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I have successfully constructed something similar to the following code in visual studio 2008:

class OpDevconfigSession;
class DevconfigSession
{
... 
private
   friend class OpDevconfigSession;
};

Again, this works quite well with visual studio. However, if I try to compile the code under g++ version 4.3.2, I get an error message such as:

error: friend declaration does not name a class or function

I know that standards conformance is not Microsoft's forte so I am wondering if the code that I have written breaks with the standard in some way that I do not yet understand. Does anyone have any thoughts?

Thanks

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up vote 7 down vote accepted

Your code snippet is missing a colon after private. After fixing that, it Works For Me™ in g++ (http://codepad.org/XJuyEq9z).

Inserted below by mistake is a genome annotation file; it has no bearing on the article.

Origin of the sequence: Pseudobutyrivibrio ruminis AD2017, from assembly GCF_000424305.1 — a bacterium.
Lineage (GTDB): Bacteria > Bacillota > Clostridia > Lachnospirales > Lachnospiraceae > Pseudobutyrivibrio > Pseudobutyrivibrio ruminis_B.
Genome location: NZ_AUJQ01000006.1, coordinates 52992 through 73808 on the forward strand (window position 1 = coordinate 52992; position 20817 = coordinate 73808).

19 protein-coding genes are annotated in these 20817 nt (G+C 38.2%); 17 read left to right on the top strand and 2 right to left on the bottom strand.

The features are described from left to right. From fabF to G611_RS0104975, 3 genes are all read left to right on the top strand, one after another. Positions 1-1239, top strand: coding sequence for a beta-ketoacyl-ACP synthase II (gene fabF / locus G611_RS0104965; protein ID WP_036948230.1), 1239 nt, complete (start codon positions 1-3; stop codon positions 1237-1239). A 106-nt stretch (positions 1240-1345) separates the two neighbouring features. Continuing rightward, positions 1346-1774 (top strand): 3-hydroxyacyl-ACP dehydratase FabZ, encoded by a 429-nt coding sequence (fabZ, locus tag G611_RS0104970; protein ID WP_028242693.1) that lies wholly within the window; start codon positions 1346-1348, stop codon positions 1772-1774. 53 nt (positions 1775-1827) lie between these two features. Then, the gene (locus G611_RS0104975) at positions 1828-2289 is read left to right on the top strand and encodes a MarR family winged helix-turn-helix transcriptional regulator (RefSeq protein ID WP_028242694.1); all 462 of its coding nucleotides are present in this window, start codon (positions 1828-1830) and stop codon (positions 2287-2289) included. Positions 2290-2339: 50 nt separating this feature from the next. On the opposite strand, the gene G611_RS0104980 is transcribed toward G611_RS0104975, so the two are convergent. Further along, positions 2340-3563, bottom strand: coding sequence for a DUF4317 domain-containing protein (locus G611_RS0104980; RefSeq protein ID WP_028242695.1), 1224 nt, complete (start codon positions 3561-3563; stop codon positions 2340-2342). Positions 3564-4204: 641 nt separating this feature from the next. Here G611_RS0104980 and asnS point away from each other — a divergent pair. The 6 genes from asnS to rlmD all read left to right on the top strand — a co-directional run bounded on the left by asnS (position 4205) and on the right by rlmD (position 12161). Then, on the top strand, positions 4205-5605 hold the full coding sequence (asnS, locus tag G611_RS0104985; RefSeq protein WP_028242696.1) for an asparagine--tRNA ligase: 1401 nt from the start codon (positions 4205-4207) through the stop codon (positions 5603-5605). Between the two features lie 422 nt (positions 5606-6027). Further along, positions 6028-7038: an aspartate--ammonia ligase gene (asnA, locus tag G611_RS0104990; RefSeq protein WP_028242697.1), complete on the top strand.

It's also standard - you don't even need the separate forward declaration. See this example from 11.4 of the standard:

class X {
    enum { a=100 };
    friend class Y;
};

class Y {
    int v[X::a];        // OK, Y is a friend of X
};
share|improve this answer
    
You mean a colon, not semicolon, I think... – Nick Sep 23 '10 at 19:20
    
Good eye. Thanks. – Steve M Sep 23 '10 at 19:44
    
yeah, the missing colon was a transcription error on my part. I take it, then, that this is a bug that has since been fixed in g++. – Jon Trauntvein Sep 23 '10 at 21:06

The following work for me in g++ ver 4.4.1.

class OpDevconfigSession;
class DevconfigSession
{
  private:
   friend class OpDevconfigSession;
};

I can't see why this might be illegal.

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